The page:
Hydration vs Dehydration

Benefits of drinking water

The vocal folds need to be well hydrated to withstand excess vocalising.  The more you speak, the more you need to drink water. To keep your pharynx healthy (the membrane-lined cavity behind the nose and mouth, connecting them to the oesophagus), drink 8-10 glasses of water a day and drink more when constantly vocalising, sweating and drinking caffeine and fizzy drinks, which are dehydrating.

water glass

It might be frowned upon to have water with you when speaking publicly, performing or when teaching, but dry atmospheres, air-conditioning, dusty atmospheres, anxiety, stress, constriction and other irritants will aggravate the voice and vocal folds.

Remember though that hydration isn’t immediate, so sip throughout the day rather than taking one big glug.  Today’s water is tomorrow’s hydration.


Many vocal health manuals and voice and health sites state that if we ‘pee pale’ we are hydrated enough. However, multivitamins, medications and coloured foods (carrots, lemons greens etc) tend to make our ‘pee’ a funny colour so don’t assume you’ve taken enough water on board.

Cold or hot water?

Vocalists should drink fluids at room temperature.


Very cold fluids inhibit muscle function in the pharynx, and hot fluids may swell the pharynx’s mucous membrane lining.

Benefits of steaming

The easiest ways to steam is in that morning shower, which will set you up nicely.  Other ways to steam are with a head over a bowl of water inhaling and exhaling, or with a small, handheld, portable steamer that can be taken anywhere with you.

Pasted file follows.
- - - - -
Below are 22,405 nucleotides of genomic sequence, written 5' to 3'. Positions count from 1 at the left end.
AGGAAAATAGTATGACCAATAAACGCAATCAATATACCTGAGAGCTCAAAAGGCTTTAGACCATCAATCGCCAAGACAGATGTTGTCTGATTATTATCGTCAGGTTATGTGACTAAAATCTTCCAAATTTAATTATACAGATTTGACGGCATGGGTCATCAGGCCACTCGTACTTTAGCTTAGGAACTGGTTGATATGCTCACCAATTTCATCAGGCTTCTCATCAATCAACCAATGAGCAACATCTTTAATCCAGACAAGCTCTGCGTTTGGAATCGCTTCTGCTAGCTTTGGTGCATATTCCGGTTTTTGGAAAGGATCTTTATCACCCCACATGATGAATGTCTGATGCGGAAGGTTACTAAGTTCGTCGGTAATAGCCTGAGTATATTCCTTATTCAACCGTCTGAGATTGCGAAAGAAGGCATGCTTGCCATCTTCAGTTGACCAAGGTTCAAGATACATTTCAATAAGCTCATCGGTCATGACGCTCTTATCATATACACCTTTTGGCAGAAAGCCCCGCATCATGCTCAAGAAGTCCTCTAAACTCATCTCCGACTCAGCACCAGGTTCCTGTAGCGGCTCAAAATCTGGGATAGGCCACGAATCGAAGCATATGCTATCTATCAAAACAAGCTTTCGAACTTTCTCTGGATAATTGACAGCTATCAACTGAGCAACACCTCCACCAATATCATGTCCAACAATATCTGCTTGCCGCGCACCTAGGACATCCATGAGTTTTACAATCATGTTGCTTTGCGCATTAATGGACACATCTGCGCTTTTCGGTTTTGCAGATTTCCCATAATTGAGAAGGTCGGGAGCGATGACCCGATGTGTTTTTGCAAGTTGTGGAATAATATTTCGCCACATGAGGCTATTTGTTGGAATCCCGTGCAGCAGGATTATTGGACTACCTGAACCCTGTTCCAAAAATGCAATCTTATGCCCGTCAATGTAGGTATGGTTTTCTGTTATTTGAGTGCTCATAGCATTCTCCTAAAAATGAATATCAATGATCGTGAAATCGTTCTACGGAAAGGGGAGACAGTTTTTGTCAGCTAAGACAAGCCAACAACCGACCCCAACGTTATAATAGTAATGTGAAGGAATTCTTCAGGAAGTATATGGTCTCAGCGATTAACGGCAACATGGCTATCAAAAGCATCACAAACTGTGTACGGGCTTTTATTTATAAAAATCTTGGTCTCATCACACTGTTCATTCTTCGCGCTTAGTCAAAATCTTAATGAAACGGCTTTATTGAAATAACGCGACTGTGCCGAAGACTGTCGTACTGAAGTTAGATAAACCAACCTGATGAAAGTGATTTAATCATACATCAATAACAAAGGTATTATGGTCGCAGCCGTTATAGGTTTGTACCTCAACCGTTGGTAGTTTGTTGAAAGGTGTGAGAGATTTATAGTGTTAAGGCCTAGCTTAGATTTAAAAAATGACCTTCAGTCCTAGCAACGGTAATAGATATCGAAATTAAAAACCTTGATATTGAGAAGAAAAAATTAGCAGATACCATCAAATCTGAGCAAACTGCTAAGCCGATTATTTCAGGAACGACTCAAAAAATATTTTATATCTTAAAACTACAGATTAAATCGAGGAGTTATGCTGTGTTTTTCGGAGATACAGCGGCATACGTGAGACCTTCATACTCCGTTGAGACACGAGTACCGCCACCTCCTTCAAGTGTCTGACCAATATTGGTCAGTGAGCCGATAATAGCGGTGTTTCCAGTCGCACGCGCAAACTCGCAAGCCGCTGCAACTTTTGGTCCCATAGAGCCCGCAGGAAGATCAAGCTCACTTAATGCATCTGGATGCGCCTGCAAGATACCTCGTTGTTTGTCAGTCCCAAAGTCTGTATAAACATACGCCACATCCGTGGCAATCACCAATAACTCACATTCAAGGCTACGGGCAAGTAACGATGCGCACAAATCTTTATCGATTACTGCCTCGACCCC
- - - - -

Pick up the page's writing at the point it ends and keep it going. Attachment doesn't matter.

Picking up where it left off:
As mentioned above, drinking water won’t give you an immediate effect, as it’s systemic.  When we drink or eat, the epiglottis (trap door) moves over our trachea (breathing tube) to stop anything travelling down it and entering our lungs.  Drink and food travel down the oesophagus (food and drink tube) and down into our stomach. But you can imagine this takes a bit of time to process.

However steaming is the only immediate way to hydrate the vocal folds because we are breathing in and out at the same time and the epiglottis (trap door) stays open allowing the steam to work on the vocal folds.


About Amanda

I became a Voice Practitioner and Complementary Therapist to be able to help with all-round support, not just addressing vocal issues, but also ensuring that mind and body are equally healthy to be able to support the voice. For further details of ‘my journey’ please read more here, or reach out on Twitter and LinkedIn.

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